All images by Stephanie Lee for RICE Media unless otherwise stated.
Huang Jia Wei wheels out a life-sized replica of a crane from his storage unit somewhere in Serangoon. It stands nearly 1.8 metres tall on a faux grass platform, surprisingly lifelike and detailed with feathers, its massive black and white wings regal and poised for flight.
“This still needs to be fitted with scaffolding and a whole row of LED lights,” the 41-year-old man explains as he steers the massive crane off to one side.
Cranes are often imbued with meaning in Chinese mythology—more so during funerals, where they are thought to be the trusty escort for the departed to the afterlife. Still, as impressive as the bird was, it was ancillary to the main wares of Jia Wei’s company FuShouYuan: LED funeral wreaths.
FuShouYuan(福壽緣, loosely translated meaning prosperous longevity) is one of the many companies in Singapore that offers rental services for LED wreaths and other funeral paraphernalia, such as inflatable gates, lanterns, and cranes like this one.
Instead of the traditional flower wreaths that people would send as condolences, electronic wreaths are incredibly bright, colourful, and come with various customisations while standing at a formidable 2.5 meters tall.
These newfangled devices have spurred businesses similar to FuShouYuan to mushroom across the island, taking the funeral industry by storm. At its peak, wakes across the island’s HDB void decks were seen to have 30 blinding LED wreaths lined up, often bathing the public carpark in a neon, almost futuristic fuchsia glow.
These loud and often showy displays seem to be the antithesis of what wakes should represent— solemn and sombre affairs to mourn those who have passed, as some have bemoaned.
Such social conventions and expectations mean little to funeral entrepreneurs such as Jia Wei, who largely sees himself as a supplier for a burgeoning demand.
With gloved hands, Jia Wei hauls one of his LED wreaths covered in vivid blue artificial flowers from the back, plugs it in and gets down to the nuts and bolts of the business.
Made-in-China LED Wreaths
LED wreaths are designed in a way that demands attention or at least more than their floral counterparts. The one before me comes equipped with a vibrant ring of artificial flowers that never lose their lustre, evergreen and always alive, and a large LED board in the centre. It’s impossible to miss.
“Like most things, we get the LED wreaths from China,” Jeremy Ng, 25, owner of Singapore’s largest LED wreath supplier, Last Journey Flower Wreath, explains. “We order them from China, and when they arrive in Singapore, we do some modifications to the LED wreaths”.
These modifications can range from cosmetic, such as changing flowers, to compliance, where buyers adjust the electrical voltage to ensure they are compatible with Singapore’s electrical sockets.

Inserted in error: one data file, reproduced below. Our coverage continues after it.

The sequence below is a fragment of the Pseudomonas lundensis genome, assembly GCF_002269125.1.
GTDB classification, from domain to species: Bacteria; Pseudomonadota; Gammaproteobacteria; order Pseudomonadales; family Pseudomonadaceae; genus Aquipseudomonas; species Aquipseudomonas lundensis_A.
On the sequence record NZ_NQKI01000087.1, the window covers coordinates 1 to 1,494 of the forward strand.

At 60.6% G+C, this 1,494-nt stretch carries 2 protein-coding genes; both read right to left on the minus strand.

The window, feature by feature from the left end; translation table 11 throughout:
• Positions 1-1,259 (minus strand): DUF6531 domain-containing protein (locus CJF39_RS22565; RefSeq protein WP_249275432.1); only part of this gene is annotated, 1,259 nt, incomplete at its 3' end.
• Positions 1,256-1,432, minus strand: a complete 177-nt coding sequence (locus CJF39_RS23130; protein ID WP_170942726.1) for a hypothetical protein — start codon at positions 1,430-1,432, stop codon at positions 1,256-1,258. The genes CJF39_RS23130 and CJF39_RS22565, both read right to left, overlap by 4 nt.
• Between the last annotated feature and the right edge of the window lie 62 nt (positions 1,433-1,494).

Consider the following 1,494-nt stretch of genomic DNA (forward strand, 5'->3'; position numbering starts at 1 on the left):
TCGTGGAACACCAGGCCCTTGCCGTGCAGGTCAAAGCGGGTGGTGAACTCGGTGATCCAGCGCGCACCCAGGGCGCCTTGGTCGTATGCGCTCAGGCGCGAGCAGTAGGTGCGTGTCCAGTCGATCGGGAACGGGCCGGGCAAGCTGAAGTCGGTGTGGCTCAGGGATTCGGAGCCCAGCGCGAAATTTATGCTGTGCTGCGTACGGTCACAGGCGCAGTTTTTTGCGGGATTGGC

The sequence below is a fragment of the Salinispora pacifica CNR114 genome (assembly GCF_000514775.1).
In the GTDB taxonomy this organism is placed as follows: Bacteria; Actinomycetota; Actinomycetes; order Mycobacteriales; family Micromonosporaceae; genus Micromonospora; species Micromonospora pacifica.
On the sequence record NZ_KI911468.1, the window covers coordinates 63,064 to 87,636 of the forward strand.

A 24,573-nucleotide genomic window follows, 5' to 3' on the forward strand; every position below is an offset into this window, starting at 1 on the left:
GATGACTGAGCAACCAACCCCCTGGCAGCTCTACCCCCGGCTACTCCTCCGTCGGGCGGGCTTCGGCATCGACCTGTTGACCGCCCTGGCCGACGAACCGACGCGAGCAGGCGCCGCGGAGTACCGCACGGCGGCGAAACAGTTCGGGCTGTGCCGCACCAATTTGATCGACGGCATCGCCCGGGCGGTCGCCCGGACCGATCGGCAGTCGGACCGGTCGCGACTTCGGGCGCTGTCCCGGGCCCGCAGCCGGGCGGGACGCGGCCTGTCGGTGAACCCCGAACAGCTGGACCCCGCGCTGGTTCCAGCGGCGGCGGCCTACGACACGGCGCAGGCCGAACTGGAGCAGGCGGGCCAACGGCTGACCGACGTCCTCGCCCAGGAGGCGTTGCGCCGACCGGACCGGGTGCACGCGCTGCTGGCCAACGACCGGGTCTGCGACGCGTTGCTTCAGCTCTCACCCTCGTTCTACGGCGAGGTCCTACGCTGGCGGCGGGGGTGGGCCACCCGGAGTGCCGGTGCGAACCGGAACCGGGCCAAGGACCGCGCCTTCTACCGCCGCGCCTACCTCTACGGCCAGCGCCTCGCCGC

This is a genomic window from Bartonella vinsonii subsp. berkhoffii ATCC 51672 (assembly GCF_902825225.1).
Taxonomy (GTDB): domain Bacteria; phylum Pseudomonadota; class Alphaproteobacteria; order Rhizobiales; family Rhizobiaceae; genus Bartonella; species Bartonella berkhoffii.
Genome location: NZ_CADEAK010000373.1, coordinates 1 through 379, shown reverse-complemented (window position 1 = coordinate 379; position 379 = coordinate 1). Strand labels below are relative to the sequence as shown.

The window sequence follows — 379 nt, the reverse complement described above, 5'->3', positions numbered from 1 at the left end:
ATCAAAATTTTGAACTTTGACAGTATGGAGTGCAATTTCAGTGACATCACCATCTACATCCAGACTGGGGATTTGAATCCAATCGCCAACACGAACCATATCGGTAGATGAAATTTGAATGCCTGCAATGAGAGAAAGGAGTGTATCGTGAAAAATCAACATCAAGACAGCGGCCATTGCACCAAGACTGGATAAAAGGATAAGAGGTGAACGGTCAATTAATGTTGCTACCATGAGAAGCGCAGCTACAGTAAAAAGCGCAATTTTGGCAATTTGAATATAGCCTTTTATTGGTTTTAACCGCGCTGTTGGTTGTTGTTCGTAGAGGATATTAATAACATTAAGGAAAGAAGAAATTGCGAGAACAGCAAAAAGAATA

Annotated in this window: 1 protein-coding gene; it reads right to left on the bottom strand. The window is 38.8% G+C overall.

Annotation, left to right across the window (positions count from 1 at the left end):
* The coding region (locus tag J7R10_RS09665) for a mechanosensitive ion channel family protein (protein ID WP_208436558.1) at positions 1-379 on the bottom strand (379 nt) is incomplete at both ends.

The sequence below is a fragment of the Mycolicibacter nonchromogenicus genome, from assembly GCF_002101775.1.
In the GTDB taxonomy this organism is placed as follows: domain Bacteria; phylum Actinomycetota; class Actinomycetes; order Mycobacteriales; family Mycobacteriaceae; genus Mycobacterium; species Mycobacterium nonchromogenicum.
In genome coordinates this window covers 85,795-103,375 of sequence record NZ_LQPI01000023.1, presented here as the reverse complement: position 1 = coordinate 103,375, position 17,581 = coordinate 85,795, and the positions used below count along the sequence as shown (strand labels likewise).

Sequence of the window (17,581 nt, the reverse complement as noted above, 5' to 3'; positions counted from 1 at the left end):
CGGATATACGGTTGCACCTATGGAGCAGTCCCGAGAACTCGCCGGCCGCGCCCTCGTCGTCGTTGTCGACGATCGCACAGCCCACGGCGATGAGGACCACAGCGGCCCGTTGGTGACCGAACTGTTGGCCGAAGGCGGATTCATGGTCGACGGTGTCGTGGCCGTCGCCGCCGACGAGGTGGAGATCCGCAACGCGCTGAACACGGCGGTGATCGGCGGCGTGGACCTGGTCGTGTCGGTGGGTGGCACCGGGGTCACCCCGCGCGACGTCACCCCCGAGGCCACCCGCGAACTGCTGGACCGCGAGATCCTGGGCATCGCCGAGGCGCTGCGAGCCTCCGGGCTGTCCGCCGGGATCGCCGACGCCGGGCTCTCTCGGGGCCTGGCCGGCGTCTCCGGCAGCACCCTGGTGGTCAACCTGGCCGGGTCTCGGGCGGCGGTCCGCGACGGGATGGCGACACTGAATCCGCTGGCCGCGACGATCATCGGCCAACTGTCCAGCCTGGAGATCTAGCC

“We saw that these LED wreaths are actually quite environmentally friendly compared to fresh flowers where a lot of waste is generated,” says Jeremy. “We can reuse them again and again. So every time we come over, the only things that change on the wreaths are the words, that can be programmed digitally,” says Jeremy.
Customisable to Death
Jia Wei whips out his phone and toggles on the app that’s connected via wifi to the wreaths; the lights on the wreath blink from neon green to a multicoloured option twice as bright, beaming with a pattern that I can only describe as mimicking the exuberance of spin studios.
“I can input anything you want on the LED wreath,” says Jia Wei. From the orientation of words, the font, the size, and you can even input non-English characters into the LED screen. They are primarily Chinese funeral phrases that Jia Wei pulls from a handy list on his Notes app. The effect of these choices is compounded when a couple of LED wreaths are lined up, and the words run through a ticker tape display.
The little-used option is the picture option, which Jia Wei demonstrates quite comically for us. For this, a black background is preferred; a second later, a pixelated image of Jia Wei appears on the wreath. Indeed, even in death, the possibilities are endless.
Jia Wei points to another function on the app, explaining that he can even use a timer to switch the lights on and off at designated times.
Then, he gestures to the top of the wreath with the Chinese word “奠” attached. This is typically used for Chinese funerals, “I can change this to the Christian cross or the aum symbol for Hindus depending on the needs of the clients,” he says.
A Dazzling Send-off
More than the LED Wreath’s flexibility to accommodate all sorts of requests, it is also the impression these LED wreaths create. Besides guiding friends and family to the location of the wake, these LED wreaths are seen to elevate the wake, making it a much more extravagant affair.
“People want the wake to look more classy and grand,” notes Jeremy. “When the tables and chairs are covered, it can even look more like a wedding instead of a funeral. There’s a shift in people’s mindset towards making funerals and wakes look more prestigious and luxurious.”
Besides ensuring a grand send-off, there has always been a social element associated with funerals, even before the introduction of LED wreaths. An outpouring of condolences in whatever form indicates that the person who passed cultivated strong relationships and was well-loved.